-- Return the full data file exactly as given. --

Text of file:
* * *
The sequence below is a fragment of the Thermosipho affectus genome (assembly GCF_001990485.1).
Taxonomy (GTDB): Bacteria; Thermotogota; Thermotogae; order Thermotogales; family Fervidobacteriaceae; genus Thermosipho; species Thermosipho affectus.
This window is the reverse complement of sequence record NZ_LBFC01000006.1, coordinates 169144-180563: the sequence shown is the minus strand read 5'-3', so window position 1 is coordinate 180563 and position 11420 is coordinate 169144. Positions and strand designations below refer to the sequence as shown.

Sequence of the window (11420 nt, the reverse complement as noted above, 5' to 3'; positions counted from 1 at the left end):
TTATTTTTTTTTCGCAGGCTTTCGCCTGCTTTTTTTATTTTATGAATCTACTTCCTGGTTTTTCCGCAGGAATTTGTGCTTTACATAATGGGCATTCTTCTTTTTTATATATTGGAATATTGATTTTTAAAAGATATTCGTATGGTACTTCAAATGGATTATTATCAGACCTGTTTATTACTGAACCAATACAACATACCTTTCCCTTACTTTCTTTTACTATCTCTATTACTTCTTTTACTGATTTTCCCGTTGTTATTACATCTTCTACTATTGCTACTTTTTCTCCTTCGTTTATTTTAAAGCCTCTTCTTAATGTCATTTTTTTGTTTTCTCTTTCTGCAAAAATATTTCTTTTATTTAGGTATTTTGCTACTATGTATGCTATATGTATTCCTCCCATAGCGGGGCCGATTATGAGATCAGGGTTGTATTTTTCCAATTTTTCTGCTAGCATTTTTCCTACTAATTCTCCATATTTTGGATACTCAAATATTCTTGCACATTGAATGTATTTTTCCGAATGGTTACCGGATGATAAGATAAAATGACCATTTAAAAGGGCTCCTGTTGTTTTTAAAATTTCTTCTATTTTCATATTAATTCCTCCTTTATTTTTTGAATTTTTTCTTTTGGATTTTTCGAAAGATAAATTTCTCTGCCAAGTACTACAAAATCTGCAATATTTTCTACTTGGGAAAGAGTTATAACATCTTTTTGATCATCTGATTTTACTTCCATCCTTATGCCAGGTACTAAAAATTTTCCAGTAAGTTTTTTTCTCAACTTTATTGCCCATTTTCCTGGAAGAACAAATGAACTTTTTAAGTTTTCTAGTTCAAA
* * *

The sequence below is a fragment of the Thermosipho affectus genome (assembly GCF_001990485.1).
Taxonomy (GTDB): Bacteria; Thermotogota; Thermotogae; order Thermotogales; family Fervidobacteriaceae; genus Thermosipho; species Thermosipho affectus.
This window is the reverse complement of sequence record NZ_LBFC01000006.1, coordinates 169144-180563: the sequence shown is the minus strand read 5'-3', so window position 1 is coordinate 180563 and position 11420 is coordinate 169144. Positions and strand designations below refer to the sequence as shown.

Sequence of the window (11420 nt, the reverse complement as noted above, 5' to 3'; positions counted from 1 at the left end):
TTATTTTTTTTTCGCAGGCTTTCGCCTGCTTTTTTTATTTTATGAATCTACTTCCTGGTTTTTCCGCAGGAATTTGTGCTTTACATAATGGGCATTCTTCTTTTTTATATATTGGAATATTGATTTTTAAAAGATATTCGTATGGTACTTCAAATGGATTATTATCAGACCTGTTTATTACTGAACCAATACAACATACCTTTCCCTTACTTTCTTTTACTATCTCTATTACTTCTTTTACTGATTTTCCCGTTGTTATTACATCTTCTACTATTGCTACTTTTTCTCCTTCGTTTATTTTAAAGCCTCTTCTTAATGTCATTTTTTTGTTTTCTCTTTCTGCAAAAATATTTCTTTTATTTAGGTATTTTGCTACTATGTATGCTATATGTATTCCTCCCATAGCGGGGCCGATTATGAGATCAGGGTTGTATTTTTCCAATTTTTCTGCTAGCATTTTTCCTACTAATTCTCCATATTTTGGATACTCAAATATTCTTGCACATTGAATGTATTTTTCCGAATGGTTACCGGATGATAAGATAAAATGACCATTTAAAAGGGCTCCTGTTGTTTTTAAAATTTCTTCTATTTTCATATTAATTCCTCCTTTATTTTTTGAATTTTTTCTTTTGGATTTTTCGAAAGATAAATTTCTCTGCCAAGTACTACAAAATCTGCAATATTTTCTACTTGGGAAAGAGTTATAACATCTTTTTGATCATCTGATTTTACTTCCATCCTTATGCCAGGTACTAAAAATTTTCCAGTAAGTTTTTTTCTCAACTTTATTGCCCATTTTCCTGGAAGAACAAATGAACTTTTTAAGTTTTCTAGTTCAAA